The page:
PI8 Star Filter Effect
PI8 offers photo enthusiasts several exciting new filters, most notably the Star Filter. It is perfect for adding a sparkling highlight to a photo that needs a little something extra.
The Star Filter works best with an image that has mostly darker tones with a few small, bright areas, like this photo I took of my dragon statue. You can right click and save this image to practice on for the tutorial. Note the well-defined lighter areas in the crystal ball he's holding in his front paws, on his horns, along his body and in the water in the background.
Open the dragon photo up in the work space and choose Effect, Photographic, Star Filter. When the Star Filter dialog box opens, you'll see the original image in the Before window on the left, and the default Star Filter settings applied to the photo in the After window on the right.
On the bottom right side of the dialog box are the Spike Settings, from which you can edit the Brightness, Length, Width and Spread Angle of the Spikes. The default Width and Brightness are a bit high for this photo. It's likely that you'll have to edit all of these settings, depending on the image that you're using. For the dragon photo, use these values.
On the bottom left side are the Filter Settings. For example, you can edit the number of star Spikes. Variance affects diversity in the length and direction of the spikes, with higher values resulting in more variability. Luminosity Threshold affects the amount of light areas in the image to which stars will be applied. Higher values include more of the image, while lower values include less of the image. If you crank the Luminosity Threshold up too high, you'll see nothing but blinding white stars, so be careful with this one.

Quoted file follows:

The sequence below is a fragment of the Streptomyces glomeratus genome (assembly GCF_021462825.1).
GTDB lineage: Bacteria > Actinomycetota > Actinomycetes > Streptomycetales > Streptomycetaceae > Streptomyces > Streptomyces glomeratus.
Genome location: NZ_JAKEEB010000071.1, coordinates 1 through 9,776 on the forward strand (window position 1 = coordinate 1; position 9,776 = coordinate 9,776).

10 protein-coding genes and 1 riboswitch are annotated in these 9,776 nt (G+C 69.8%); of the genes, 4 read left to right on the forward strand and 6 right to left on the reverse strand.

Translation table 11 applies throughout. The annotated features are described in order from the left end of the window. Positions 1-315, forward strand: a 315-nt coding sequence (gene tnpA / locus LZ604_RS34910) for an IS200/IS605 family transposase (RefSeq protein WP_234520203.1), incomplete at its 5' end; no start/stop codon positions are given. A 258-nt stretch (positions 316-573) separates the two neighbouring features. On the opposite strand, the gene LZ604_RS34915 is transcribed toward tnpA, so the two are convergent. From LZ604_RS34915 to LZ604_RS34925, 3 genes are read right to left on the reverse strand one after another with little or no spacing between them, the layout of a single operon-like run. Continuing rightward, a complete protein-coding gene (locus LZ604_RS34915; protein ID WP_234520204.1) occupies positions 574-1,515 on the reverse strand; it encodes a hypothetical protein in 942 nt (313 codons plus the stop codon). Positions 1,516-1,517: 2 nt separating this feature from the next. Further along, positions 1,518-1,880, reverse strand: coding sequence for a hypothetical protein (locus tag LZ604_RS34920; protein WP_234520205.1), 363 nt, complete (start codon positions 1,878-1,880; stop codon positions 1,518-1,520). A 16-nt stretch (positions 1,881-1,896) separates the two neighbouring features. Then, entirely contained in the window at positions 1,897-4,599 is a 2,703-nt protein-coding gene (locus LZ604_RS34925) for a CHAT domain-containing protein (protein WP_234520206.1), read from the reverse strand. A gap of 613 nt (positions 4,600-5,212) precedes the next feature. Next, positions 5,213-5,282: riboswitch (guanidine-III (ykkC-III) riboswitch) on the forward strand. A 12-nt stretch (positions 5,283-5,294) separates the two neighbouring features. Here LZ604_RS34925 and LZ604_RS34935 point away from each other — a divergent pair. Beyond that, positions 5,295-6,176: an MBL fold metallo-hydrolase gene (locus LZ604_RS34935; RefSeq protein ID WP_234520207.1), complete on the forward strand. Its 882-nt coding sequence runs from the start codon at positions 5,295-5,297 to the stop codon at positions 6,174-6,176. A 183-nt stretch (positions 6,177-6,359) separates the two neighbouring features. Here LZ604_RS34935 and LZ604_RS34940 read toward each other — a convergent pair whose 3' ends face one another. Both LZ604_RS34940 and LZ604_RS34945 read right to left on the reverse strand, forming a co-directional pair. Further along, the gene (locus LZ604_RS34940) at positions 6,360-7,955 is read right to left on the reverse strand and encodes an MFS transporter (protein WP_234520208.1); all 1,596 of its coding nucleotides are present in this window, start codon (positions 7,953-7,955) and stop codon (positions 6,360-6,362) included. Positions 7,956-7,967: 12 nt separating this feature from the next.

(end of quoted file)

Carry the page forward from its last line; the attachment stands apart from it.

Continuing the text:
At the bottom of the filter Settings, Standard Filter is selected by default. Select the other option, PL Filter, which doubles the star spikes. When PL filter is selected, you can rotate the duplicate star spikes to create a fuller, brighter star. Try these Filter Settings for the dragon photo.
Just to see its effect, try editing the Luminosity Threshold down to 2, and watch what happens in the After window. There will be stars only on the little crystal ball and in the water sparkle in the upper right corner of the After view. Edit the Luminosity Threshold to 3, and another star appears on the horn. Edit the value to 5, and you'll see the star on the dragon's side again. So you have a fair amount of control over how many stars appear on the dragon.
When you have edited to your satisfaction, click the Preview button to view the Star Filter applied to the image. If you like the effect, click OK to apply. If it's not quite right, click Continue to return to the Star Filter dialog box. Edit and preview until you get the effect you like, then click OK.
Finally, remember that you can apply any filter setting to a selection area, if you prefer to have tighter control over its effect. For example, to add a star to the crystal ball only, you can make a round selection around it and then tweak the Star Filter attributes.
This tutorial uploaded 9/19/02
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